Wait, Baltimore’s archbishop is a national voice on WHAT?

Wait, Baltimore’s archbishop is a national voice on WHAT? June 27, 2013

As one would imagine, the editorial team that produces the newspaper that lands in my front yard in the liberal environs of greater Baltimore was celebrating a great victory yesterday.

I am, of course, talking abou those U.S. Supreme Court decisions that were consistent with the newspaper’s longstanding and clearly stated editorial stance on all matters linked to gay rights.

Thus, it would have been miraculous to have seen any degree of editorial balance in the large package of coverage published by The Baltimore Sun in the wake of this major victory for the moral, cultural and religious left. I mean, check out the strategic variation in the newspaper’s “Light For All” slogan in the header graphics used with key elements of the NEWS package (as opposed to an opinion weblog) for the day.

Still I think it is fair to pay attention to the material included in the main story that represented the views of traditional Christians, Jews, Muslims, Buddhists and countless others who believe that the word “marriage” should not be redefined to include same-gender unions.

In particular, I was interested in how the Sun team would deal with the two primary realities in Maryland debates about sex, marriage and family.

The first is the majority of the state’s African-American Christians who do not back same-sex marriage and, also, continue not to equate race and sexual orientation.

The second is that the city’s archbishop serves as the chair of the U.S. Catholic bishops’ ad hoc committee on religious liberty, a First Amendment issue that — for leaders on one side of these public debates — is directly linked to the future of U.S. laws and policies on marriage and family. In fact, would the story deal with the impact on religious believers and institutions at all?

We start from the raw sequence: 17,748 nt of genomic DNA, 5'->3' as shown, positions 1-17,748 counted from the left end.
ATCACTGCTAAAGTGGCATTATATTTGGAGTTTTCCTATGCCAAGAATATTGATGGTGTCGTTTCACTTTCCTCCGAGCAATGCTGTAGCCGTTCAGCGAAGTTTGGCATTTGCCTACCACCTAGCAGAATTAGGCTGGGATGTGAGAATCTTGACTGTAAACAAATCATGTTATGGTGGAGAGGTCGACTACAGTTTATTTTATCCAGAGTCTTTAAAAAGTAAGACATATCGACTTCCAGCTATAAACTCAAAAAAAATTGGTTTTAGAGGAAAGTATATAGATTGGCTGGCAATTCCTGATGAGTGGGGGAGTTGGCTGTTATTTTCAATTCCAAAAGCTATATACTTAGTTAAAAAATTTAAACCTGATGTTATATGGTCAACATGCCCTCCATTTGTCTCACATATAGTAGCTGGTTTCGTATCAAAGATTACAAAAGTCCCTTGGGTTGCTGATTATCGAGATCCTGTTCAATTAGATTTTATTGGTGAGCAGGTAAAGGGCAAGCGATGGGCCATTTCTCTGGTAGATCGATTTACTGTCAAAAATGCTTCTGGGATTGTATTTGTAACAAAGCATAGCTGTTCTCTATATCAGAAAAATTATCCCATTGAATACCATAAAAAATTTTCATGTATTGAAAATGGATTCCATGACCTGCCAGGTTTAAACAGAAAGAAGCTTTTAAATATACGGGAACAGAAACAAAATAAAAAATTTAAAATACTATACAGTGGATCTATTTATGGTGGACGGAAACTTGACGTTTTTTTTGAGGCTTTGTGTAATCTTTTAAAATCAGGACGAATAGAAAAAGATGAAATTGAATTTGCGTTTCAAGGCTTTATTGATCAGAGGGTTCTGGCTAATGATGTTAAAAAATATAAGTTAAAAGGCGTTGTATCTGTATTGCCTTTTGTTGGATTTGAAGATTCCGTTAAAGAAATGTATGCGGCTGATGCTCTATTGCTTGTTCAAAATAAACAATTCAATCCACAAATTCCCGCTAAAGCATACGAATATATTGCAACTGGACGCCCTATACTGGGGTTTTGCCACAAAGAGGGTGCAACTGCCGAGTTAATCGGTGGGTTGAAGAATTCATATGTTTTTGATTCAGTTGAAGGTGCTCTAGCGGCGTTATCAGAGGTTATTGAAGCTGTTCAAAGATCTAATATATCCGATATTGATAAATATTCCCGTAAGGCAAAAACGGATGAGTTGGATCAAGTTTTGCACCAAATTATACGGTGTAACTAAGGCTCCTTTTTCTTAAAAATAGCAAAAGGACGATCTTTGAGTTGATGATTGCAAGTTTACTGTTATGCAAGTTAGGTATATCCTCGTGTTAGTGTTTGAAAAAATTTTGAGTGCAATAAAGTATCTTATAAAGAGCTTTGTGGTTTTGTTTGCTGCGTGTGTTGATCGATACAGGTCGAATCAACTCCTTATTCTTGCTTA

So, what do we see in the main story (or in the whole package, for that matter)?

Trust me, this will not take a lot of your time.

Here is all of the material in this A1 story that is dedicated to the Maryland defenders of marriage as traditionally defined.

Critics of same-sex marriage, including some religious leaders, condemned the rulings.

Baltimore Archbishop William E. Lori described them as “the latest in a troubling trend of decisions by lawmakers, judges and some voters” to change the notion of marriage in the country.

The “decisions will undoubtedly have far-reaching consequences, most especially for children, and are another serious blow to the institution of marriage,” he said.

Wait a minute: “Notion”?

Yes, that’s all of the material. Did I miss something elsewhere?

Once again let me stress that I was not expecting balance in this day’s coverage. I had, of course, expected the obligatory sidebar dedicated to the views of those who lead major groups in Maryland that oppose same-sex marriage (as opposed to civil unions or similar strategies). I can’t find the obligatory sidebar.

In this case, it’s crucial to note that while Lori was quoted, his national role on religious-liberty issues was not even mentioned. Why would the Sun avoid that detail, when debates about same-sex marriage in Maryland have featured — time and time again — discussions of the impact on religious-liberty rights of individual believers and also religious institutions, both large and small?